In addition, EPA and the Army Corps have coordinated with USDA to "develop an interpretive rule to ensure that 53 specific conservation practices that protect or improve water quality will not be subject to Section 404 dredged or fill permitting requirements." EPA and the Army Corps further clarify, "Any agriculture activity that does not result in the discharge of a pollutant to waters of the U.S. still does not require a permit."
Specifically, the proposed rule clarifies that under the Clean Water Act:
- Most seasonal and rain-dependent streams are protected.
- Wetlands near rivers and streams are protected.
- Other types of waters may have more uncertain connections with downstream water and protection will be evaluated through a case-specific analysis of whether the connection is or is not protecting similarly situated waters in certain geographic areas or adding to the categories of waters protected without case specific analysis.
The proposed rule will be open for public comment for 90 days following its publication in the Federal Register. Learn more.
Food price inflation moving toward 'normal' levels... The all-items Consumer Price Index (CPI), which is a measure of inflation across the economy, rose 0.4% in February to stand 1.1% above year-ago, according to USDA's Economic Research Service (ERS). The CPI for all food rose 0.3% from month-ago in February and now stands 1.4% above year-ago levels. ERS details the food-at-home (grocery store food items) CPI rose 0.3% in February and is up 0.9% over year-ago. The food-away-from home (restaurant buys) CPI also rose 0.3% in February and is up 2.2% from year-ago.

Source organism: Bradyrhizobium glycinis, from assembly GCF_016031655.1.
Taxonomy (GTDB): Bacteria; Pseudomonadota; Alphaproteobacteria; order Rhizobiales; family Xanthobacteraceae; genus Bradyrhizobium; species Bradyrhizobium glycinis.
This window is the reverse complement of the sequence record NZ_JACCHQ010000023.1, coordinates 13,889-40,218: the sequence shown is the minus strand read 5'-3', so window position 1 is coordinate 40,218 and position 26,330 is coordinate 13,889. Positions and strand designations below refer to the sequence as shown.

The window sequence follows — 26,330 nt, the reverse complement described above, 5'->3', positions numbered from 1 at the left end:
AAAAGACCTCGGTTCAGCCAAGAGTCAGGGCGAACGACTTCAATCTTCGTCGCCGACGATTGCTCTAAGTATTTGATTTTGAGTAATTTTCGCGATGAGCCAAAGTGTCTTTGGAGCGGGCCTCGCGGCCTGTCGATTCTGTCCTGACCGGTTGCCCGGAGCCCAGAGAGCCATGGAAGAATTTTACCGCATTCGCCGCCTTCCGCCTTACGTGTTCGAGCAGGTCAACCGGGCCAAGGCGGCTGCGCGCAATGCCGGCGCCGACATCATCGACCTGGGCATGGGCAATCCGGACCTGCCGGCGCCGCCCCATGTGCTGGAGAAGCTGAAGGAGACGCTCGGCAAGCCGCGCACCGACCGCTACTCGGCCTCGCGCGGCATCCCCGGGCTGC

Looking ahead to 2014, ERS anticipates food price inflation will return to a range closer to the historical norm. In fact, the food-at-home CPI has already increased more in the first two months of 2014 than it did for all of 2013. Given its current trajectory, ERS says it is on track for normal annual inflation. ERS explains that since 1990, grocery store prices have risen by an average of 2.8% per year. Therefore, the food, food-at-home and food-away from home CPIs are expected to rise 2.5% to 3.5% from 2013, assuming normal weather. Learn more here.